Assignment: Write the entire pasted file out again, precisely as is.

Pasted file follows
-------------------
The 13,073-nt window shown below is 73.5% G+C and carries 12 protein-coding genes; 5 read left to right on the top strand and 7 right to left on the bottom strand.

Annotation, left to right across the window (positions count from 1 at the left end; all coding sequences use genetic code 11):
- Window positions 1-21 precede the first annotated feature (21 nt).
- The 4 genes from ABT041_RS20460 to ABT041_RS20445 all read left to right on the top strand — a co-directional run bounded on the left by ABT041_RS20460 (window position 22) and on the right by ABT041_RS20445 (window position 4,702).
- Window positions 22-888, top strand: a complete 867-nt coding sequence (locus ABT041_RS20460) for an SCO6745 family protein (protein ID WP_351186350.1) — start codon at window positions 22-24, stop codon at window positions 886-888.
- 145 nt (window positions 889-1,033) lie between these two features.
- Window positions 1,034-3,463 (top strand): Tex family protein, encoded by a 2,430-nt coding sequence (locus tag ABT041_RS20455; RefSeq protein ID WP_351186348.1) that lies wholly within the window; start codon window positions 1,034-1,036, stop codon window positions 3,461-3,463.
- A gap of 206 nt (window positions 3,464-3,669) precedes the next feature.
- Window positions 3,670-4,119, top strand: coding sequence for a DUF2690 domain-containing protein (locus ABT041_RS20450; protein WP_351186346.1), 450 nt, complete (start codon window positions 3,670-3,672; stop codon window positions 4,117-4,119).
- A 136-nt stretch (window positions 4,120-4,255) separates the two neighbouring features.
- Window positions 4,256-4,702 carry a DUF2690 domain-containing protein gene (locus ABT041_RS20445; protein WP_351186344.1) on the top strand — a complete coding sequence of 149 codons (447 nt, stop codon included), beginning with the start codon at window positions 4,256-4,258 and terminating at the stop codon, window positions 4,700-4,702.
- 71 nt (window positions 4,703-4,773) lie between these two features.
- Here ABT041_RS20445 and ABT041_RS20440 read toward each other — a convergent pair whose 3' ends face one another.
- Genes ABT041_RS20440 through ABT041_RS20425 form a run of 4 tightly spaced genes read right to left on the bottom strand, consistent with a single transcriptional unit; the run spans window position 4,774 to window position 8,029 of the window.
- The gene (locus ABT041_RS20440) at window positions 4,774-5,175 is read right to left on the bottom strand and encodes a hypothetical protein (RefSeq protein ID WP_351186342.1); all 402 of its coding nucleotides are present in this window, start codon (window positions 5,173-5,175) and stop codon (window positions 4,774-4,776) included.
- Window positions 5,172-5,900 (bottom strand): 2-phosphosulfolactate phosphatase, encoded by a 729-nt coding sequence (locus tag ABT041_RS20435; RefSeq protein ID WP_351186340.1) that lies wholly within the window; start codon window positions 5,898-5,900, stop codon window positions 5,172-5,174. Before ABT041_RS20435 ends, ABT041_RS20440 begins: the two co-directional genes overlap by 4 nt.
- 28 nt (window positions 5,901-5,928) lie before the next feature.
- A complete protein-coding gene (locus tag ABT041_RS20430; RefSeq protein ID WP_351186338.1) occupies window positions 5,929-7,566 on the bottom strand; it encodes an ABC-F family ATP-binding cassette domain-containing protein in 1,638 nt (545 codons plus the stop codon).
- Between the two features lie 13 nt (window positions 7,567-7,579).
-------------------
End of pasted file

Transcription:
The 13,073-nt window shown below is 73.5% G+C and carries 12 protein-coding genes; 5 read left to right on the top strand and 7 right to left on the bottom strand.

Annotation, left to right across the window (positions count from 1 at the left end; all coding sequences use genetic code 11):
- Window positions 1-21 precede the first annotated feature (21 nt).
- The 4 genes from ABT041_RS20460 to ABT041_RS20445 all read left to right on the top strand — a co-directional run bounded on the left by ABT041_RS20460 (window position 22) and on the right by ABT041_RS20445 (window position 4,702).
- Window positions 22-888, top strand: a complete 867-nt coding sequence (locus ABT041_RS20460) for an SCO6745 family protein (protein ID WP_351186350.1) — start codon at window positions 22-24, stop codon at window positions 886-888.
- 145 nt (window positions 889-1,033) lie between these two features.
- Window positions 1,034-3,463 (top strand): Tex family protein, encoded by a 2,430-nt coding sequence (locus tag ABT041_RS20455; RefSeq protein ID WP_351186348.1) that lies wholly within the window; start codon window positions 1,034-1,036, stop codon window positions 3,461-3,463.
- A gap of 206 nt (window positions 3,464-3,669) precedes the next feature.
- Window positions 3,670-4,119, top strand: coding sequence for a DUF2690 domain-containing protein (locus ABT041_RS20450; protein WP_351186346.1), 450 nt, complete (start codon window positions 3,670-3,672; stop codon window positions 4,117-4,119).
- A 136-nt stretch (window positions 4,120-4,255) separates the two neighbouring features.
- Window positions 4,256-4,702 carry a DUF2690 domain-containing protein gene (locus ABT041_RS20445; protein WP_351186344.1) on the top strand — a complete coding sequence of 149 codons (447 nt, stop codon included), beginning with the start codon at window positions 4,256-4,258 and terminating at the stop codon, window positions 4,700-4,702.
- 71 nt (window positions 4,703-4,773) lie between these two features.
- Here ABT041_RS20445 and ABT041_RS20440 read toward each other — a convergent pair whose 3' ends face one another.
- Genes ABT041_RS20440 through ABT041_RS20425 form a run of 4 tightly spaced genes read right to left on the bottom strand, consistent with a single transcriptional unit; the run spans window position 4,774 to window position 8,029 of the window.
- The gene (locus ABT041_RS20440) at window positions 4,774-5,175 is read right to left on the bottom strand and encodes a hypothetical protein (RefSeq protein ID WP_351186342.1); all 402 of its coding nucleotides are present in this window, start codon (window positions 5,173-5,175) and stop codon (window positions 4,774-4,776) included.
- Window positions 5,172-5,900 (bottom strand): 2-phosphosulfolactate phosphatase, encoded by a 729-nt coding sequence (locus tag ABT041_RS20435; RefSeq protein ID WP_351186340.1) that lies wholly within the window; start codon window positions 5,898-5,900, stop codon window positions 5,172-5,174. Before ABT041_RS20435 ends, ABT041_RS20440 begins: the two co-directional genes overlap by 4 nt.
- 28 nt (window positions 5,901-5,928) lie before the next feature.
- A complete protein-coding gene (locus tag ABT041_RS20430; RefSeq protein ID WP_351186338.1) occupies window positions 5,929-7,566 on the bottom strand; it encodes an ABC-F family ATP-binding cassette domain-containing protein in 1,638 nt (545 codons plus the stop codon).
- Between the two features lie 13 nt (window positions 7,567-7,579).